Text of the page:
Shock and Awe, March 22, 2003

The Last Visit

For a few minutes there, people began to joke that the 4th Infantry Division was never actually leaving for Iraq. By the first of March of 2003, the whole division was still waiting, and the other division in town, the 1st Cavalry Division, had orders as well. Some of the 1st Cav guys began to joke that the 1st Cav would beat the 4th ID to the punch after all.

Alan’s parents came for their visit. I baked my first cake for Alan’s mom’s birthday.

DaddyO, Nonna, and Alan, during that last visit

 

DaddyO and Nonna handled all this with such brave faces, I honestly had no idea the level of stress they were feeling. (You will get to hear about this deployment from Alan’s parents’ perspective on next week’s post. I can’t wait to share that!)

The only thing I noticed at the time was that they called more frequently that month before he left. Obviously, they were also sitting on the edges of their seats sweating out Alan’s departure date. They watched enough Fox News for an entire retirement village, and this was before they were retired.

Alan’s mother was a middle school science teacher, and his father was a forester. Yet somehow they managed to watch the news around the clock.

Alan’s parents’ visit came and went, but Alan remained, still at home.

My 22nd birthday came, and I received happy birthday phone calls from 12 different people, a completely unprecedented occurrence that had never happened before or since.

I think everyone among our friends and family were waiting on pins and needles with us!

Dad, me, and Alan

My parents visited us too, along with my brother and sister. My sister, Amanda, is fully incapacitated. She was born with such severe brain damage, resulting from a random neural tube defect, that she was not expected to live past the age of two. Amanda cannot see, walk, talk, or do anything for herself.

As you can imagine, road trips weren’t something my family did a lot of. The 15 hour trip from Alabama to Texas was no small undertaking for them, but they did it.

Mom and Dad gave our new digs their stamp of approval, and we enjoyed showing them around Fort Hood.

I do not remember how we fit my entire family in our new, barely furnished home, but somehow we did.

My family’s visit came and went, and yet Alan remained, still at home.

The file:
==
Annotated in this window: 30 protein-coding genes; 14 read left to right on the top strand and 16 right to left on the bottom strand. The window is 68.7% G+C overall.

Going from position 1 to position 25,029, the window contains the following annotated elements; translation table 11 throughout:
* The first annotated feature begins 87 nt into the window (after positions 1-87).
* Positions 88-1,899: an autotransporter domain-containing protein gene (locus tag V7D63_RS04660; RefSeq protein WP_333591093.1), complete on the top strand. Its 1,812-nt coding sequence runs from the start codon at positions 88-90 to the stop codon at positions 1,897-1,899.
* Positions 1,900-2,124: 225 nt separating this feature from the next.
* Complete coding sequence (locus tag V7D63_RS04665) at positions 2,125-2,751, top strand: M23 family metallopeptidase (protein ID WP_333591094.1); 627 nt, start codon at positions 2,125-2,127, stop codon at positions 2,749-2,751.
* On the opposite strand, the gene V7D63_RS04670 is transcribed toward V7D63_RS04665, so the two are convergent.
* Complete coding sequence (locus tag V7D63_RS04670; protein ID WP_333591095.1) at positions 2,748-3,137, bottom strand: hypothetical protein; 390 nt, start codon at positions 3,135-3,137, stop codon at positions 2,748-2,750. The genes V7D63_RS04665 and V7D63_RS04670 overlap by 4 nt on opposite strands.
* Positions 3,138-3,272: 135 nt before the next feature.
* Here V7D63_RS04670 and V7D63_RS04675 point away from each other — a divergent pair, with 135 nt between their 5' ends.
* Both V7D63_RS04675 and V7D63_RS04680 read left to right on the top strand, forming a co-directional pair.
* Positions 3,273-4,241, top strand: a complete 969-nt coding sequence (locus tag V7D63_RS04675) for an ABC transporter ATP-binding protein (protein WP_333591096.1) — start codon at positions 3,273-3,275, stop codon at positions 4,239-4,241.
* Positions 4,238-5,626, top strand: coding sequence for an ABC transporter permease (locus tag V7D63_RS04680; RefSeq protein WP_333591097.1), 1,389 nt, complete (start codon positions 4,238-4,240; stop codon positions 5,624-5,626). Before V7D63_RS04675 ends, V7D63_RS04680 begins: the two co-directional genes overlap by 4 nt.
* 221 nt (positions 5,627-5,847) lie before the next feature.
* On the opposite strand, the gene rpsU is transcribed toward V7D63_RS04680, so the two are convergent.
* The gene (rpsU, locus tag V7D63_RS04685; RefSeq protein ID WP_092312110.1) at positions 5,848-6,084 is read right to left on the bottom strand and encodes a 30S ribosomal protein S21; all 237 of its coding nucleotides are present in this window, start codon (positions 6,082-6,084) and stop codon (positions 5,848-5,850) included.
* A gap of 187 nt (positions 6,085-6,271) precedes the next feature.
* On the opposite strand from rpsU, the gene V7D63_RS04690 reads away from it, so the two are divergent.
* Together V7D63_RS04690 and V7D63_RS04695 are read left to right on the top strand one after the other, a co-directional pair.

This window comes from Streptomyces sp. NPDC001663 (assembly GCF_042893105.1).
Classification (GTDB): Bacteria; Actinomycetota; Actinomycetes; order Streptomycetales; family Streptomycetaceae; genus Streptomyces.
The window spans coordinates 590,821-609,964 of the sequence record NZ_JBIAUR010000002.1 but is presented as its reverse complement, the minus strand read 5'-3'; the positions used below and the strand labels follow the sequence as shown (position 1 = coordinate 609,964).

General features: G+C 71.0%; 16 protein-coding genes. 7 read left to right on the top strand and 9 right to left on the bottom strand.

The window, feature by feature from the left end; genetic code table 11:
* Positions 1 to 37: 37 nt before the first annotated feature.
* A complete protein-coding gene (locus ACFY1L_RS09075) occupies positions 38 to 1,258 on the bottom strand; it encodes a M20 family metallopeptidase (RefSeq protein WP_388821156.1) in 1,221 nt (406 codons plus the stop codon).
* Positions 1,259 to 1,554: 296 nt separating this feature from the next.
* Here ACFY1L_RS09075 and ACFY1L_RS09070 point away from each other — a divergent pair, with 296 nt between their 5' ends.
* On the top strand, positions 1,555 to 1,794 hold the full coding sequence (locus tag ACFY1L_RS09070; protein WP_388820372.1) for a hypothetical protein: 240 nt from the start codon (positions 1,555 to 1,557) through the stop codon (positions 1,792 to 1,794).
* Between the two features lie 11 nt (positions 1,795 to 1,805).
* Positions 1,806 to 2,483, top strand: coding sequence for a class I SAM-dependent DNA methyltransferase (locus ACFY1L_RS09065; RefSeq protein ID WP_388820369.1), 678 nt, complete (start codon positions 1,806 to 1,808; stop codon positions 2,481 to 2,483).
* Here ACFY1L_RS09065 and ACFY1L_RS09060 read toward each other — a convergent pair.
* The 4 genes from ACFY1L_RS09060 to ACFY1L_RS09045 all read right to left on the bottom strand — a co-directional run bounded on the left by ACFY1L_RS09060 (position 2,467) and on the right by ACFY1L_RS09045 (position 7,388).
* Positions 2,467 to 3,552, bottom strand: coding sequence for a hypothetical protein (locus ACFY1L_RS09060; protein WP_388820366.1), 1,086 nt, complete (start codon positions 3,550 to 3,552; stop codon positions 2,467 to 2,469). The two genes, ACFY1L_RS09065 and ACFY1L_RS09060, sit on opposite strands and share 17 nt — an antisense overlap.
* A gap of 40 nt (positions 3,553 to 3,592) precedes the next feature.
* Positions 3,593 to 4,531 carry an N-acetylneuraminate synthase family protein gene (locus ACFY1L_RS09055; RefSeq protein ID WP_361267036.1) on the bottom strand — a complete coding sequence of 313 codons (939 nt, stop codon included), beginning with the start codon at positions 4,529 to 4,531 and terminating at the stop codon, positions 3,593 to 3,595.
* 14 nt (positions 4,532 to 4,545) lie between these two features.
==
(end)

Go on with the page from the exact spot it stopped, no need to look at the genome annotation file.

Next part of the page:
March 17,2003

President George W. Bush gave Saddam Hussein a 48-hour deadline to leave Iraq. Of course, that order was ignored.

Shock and Awe

March 22, 2003 was the day of the famous “Shock and Awe” invasion of Baghdad. We still remember sitting in our little living room, watching the bombing of Iraq on our old-school 19- inch t.v.

I can still see Alan sitting in his little green recliner, eyes glued to the set. Watching Alan watch the bombing was entertainment in itself. Alan was excited and restless, in thick anticipation of going over there.

These men were a fire support team. There’s Alan on the back row, 2nd from the right.

After March 22nd, things sped up drastically.

We knew about 24 hours in advance. That call came on March 30th, and they said, “Bring your bags at 2pm.”

Everyone went down there at 2pm, loaded up the bags. We waited a while, and then they sent us all home until midnight, or some time in the middle of the night.

The details get fuzzy here, but I recall that after they sent us back home, we tried to just stay awake and enjoy our last night together. Rather than passing out on our bed, we ended up accidentally falling asleep in the living room.

It was a restless sleep, though. Before we knew it, it was the middle of the night and time to head back down there to say good-bye for an indefinite amount of time.

I just remember standing outside, in the chilly air, in a red sweater. The unit stood together in formation.  At some point, someone took this photo for us.

 

Deployment in the Middle of the Night

The soldiers then headed to a trailer where they waited for even more hours before they ever finally boarded a plane.

I snuck a three-page letter into Alan’s carry-on ruck sack for him to find on his 20 hour airplane ride.

After we said good-bye, I remember watching him walk away, wondering if he’d turn and look back. I think the first time he did, and then we hugged once more, but the last time he didn’t look back.

Then I walked–or stumbled–because I was so sleep deprived, to my car. I drove home in a haze of exhausted tears. By this point, it was around 4 am. I didn’t cry that much until I was actually in my car alone, driving home. At that point I could let the sobs flow freely.

I committed Alan to God’s care. We’d been married all of 7 months, and I had no idea as to when I would ever see Alan again.

 

“After this, the word of the Lord came to Abram in a vision:

 

‘Do not be afraid, Abram. I am your shield, your very great reward.”                           Genesis 15:1

Next chapter in this series:

Army Mom: Alan’s Mother Tells her Story

 

A new Real Army Wives post goes up every Monday.

Do you have a military life story you’d like to share with us? We’d love to read it. Send it to me at april@storiesofourboys.com.

Want to catch up on this series? Check here to find what you’ve missed.


 

 

 

 

 

 

 

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